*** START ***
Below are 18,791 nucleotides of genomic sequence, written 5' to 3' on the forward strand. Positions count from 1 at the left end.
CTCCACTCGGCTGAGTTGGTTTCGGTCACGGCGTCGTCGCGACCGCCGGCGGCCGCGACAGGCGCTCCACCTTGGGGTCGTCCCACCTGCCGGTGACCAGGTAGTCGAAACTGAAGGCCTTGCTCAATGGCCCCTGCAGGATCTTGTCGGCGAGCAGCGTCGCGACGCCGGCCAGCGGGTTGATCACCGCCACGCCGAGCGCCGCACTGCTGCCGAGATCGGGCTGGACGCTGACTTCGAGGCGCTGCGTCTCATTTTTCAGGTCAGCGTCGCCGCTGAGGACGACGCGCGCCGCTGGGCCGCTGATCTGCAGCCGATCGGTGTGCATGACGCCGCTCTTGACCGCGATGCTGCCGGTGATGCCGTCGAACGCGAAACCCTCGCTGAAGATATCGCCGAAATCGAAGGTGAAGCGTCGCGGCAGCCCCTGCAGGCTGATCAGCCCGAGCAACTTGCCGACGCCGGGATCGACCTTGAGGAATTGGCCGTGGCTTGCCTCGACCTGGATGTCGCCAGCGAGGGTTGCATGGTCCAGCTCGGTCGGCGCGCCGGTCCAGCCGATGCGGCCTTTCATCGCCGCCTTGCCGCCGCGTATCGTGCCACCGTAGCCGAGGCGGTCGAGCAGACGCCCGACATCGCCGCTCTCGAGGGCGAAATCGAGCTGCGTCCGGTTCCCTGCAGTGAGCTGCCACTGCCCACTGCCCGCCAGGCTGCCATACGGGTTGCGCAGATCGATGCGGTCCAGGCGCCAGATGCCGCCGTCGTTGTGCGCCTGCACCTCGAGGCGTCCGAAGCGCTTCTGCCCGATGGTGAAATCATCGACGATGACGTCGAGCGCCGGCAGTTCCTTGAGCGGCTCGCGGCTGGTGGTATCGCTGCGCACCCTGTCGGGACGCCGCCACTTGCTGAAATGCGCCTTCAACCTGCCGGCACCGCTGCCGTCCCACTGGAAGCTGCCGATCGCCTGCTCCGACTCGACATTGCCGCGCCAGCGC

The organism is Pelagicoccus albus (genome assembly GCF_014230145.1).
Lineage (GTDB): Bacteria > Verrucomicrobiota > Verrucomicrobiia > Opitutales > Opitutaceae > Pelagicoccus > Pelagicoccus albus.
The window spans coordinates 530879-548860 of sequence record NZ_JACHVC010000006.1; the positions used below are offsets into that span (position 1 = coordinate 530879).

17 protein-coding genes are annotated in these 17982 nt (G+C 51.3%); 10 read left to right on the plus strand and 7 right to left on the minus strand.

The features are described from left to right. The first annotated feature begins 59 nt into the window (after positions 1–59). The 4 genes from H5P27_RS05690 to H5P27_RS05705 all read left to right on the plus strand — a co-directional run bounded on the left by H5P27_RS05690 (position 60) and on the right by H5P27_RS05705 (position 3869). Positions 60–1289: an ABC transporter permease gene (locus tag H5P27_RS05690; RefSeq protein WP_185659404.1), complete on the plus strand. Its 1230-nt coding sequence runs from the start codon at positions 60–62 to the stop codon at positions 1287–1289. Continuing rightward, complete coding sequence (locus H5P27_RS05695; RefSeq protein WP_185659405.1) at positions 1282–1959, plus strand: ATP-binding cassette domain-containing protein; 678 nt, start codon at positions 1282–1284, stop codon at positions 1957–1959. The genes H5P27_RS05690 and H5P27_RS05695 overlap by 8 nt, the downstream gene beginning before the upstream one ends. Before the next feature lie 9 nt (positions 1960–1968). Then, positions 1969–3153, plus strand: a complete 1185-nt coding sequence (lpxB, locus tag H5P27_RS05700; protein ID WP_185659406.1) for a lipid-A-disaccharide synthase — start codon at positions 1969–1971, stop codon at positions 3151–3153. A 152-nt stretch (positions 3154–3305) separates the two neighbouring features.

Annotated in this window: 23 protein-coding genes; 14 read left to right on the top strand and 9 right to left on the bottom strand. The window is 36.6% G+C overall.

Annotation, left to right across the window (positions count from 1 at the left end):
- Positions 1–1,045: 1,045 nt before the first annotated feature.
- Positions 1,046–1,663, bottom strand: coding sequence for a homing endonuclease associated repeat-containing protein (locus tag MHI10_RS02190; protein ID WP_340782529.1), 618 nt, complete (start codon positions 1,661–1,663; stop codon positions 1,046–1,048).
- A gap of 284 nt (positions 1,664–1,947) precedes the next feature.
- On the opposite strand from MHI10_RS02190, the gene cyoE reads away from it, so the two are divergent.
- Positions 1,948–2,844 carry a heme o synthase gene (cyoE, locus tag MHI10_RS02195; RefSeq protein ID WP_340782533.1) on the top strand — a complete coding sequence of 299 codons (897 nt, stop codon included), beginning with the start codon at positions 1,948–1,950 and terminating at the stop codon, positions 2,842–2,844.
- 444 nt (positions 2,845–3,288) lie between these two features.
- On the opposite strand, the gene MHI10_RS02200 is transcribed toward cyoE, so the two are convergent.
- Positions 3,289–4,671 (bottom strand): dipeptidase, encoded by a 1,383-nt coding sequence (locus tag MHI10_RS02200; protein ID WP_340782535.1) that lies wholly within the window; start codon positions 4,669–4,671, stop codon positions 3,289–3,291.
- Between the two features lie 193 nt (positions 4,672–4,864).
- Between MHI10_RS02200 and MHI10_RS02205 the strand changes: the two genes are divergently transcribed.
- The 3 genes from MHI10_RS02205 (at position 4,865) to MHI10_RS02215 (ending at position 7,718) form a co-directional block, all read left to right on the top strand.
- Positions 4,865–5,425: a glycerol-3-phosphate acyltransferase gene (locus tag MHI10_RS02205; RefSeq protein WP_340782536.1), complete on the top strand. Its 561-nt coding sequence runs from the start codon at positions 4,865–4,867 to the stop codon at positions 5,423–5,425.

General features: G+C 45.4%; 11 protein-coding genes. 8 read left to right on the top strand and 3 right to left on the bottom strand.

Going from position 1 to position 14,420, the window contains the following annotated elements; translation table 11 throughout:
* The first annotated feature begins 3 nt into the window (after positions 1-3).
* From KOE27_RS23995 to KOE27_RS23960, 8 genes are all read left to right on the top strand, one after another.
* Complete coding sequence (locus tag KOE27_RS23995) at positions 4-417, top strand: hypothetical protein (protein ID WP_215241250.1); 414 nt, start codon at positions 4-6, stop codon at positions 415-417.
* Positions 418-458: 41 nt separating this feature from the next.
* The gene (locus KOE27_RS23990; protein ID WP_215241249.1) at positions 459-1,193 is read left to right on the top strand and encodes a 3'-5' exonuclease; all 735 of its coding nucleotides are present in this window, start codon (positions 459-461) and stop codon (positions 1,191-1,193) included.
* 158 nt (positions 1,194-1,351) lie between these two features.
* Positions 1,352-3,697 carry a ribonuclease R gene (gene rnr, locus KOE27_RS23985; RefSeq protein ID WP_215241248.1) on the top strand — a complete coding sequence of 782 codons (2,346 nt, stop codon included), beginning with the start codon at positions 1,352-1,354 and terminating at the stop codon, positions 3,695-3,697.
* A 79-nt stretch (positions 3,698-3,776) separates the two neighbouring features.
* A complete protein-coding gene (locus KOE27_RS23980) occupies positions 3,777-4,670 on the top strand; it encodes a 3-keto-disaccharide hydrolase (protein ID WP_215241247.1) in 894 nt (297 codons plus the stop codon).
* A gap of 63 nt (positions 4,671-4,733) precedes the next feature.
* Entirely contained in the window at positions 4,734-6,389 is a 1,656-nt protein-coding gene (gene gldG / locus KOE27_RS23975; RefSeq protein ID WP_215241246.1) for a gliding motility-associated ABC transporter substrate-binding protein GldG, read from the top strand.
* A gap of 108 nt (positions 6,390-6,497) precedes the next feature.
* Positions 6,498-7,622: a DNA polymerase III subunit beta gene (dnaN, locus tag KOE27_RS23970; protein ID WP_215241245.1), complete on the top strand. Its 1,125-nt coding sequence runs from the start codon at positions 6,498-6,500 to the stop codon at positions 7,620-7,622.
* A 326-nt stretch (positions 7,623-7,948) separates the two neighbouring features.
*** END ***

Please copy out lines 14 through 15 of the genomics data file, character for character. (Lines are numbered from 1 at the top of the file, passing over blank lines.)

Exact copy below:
- Positions 1,948–2,844 carry a heme o synthase gene (cyoE, locus tag MHI10_RS02195; RefSeq protein ID WP_340782533.1) on the top strand — a complete coding sequence of 299 codons (897 nt, stop codon included), beginning with the start codon at positions 1,948–1,950 and terminating at the stop codon, positions 2,842–2,844.
- 444 nt (positions 2,845–3,288) lie between these two features.